VATICAN CITY, April 2 (UPI) -- The Vatican has moved a step closer to declaring the late Pope John Paul II a saint, with the announcement of one of two required posthumous miracles.
French nun Marie Simon-Pierre gave testimony her Parkinson's disease disappeared as a result of prayers to the late pontiff, and church officials said they would investigate further, two years after the Polish-born leader's death on April 2, 2005.
The church requires proof of a medically unexplained healing before a candidate can be beatified. That's the last step before sainthood, which requires proof of a second miracle.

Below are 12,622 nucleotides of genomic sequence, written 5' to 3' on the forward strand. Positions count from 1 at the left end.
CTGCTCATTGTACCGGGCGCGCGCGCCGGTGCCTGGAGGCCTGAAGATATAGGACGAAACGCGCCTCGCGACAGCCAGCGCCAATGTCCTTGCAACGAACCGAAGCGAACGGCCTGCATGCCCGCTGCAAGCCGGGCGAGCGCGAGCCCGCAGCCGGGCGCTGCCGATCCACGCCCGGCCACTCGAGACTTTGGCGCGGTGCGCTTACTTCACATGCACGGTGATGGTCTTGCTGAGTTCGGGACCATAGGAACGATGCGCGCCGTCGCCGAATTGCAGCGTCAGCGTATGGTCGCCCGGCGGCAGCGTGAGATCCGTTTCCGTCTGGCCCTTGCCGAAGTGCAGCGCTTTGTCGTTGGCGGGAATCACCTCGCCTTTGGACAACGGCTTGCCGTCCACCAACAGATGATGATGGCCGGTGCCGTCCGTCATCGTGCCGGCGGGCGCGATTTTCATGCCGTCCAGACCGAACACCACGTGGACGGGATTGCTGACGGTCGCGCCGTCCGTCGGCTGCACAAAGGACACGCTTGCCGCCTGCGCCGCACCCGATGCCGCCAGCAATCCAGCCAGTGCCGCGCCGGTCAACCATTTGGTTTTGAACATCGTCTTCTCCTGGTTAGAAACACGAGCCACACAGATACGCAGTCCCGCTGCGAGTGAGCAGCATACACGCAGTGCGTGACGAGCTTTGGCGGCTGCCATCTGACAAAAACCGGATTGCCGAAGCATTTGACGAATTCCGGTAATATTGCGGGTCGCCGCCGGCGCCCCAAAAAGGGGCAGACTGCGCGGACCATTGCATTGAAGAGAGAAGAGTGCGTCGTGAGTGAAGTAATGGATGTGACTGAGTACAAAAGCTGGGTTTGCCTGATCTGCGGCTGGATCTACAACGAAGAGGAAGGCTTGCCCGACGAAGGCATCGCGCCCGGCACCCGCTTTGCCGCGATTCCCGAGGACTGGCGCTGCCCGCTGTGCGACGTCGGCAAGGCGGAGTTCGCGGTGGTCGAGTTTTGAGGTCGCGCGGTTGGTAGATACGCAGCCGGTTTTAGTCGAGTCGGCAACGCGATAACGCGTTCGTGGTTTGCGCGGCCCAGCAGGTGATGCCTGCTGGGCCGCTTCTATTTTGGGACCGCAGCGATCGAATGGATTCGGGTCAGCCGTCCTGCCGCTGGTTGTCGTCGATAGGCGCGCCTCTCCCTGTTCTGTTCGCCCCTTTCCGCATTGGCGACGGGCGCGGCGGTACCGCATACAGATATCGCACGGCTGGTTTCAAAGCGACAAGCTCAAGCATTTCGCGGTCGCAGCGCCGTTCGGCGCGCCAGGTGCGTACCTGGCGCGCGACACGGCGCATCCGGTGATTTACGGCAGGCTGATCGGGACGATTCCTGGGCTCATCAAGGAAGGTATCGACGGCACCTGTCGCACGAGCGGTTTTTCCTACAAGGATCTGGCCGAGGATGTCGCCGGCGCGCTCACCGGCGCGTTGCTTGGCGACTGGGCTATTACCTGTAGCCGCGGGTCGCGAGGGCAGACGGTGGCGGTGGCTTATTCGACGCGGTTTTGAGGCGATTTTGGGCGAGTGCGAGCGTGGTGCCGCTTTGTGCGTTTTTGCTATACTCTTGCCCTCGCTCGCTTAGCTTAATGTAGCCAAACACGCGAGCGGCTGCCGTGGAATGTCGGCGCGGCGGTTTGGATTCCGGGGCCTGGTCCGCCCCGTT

Normally, the church requires at least five years to pass after someone's death before the beatification process begins. But John Paul II himself waived the rules in 2003 when he beatified Mother Teresa of Calcutta, and she reached that stage six years after her death, the BBC said.
Tuesday, it's expected Pope Benedict XVI will give his blessing to John Paul's first step, which allows for him to be called "Blessed," the report said.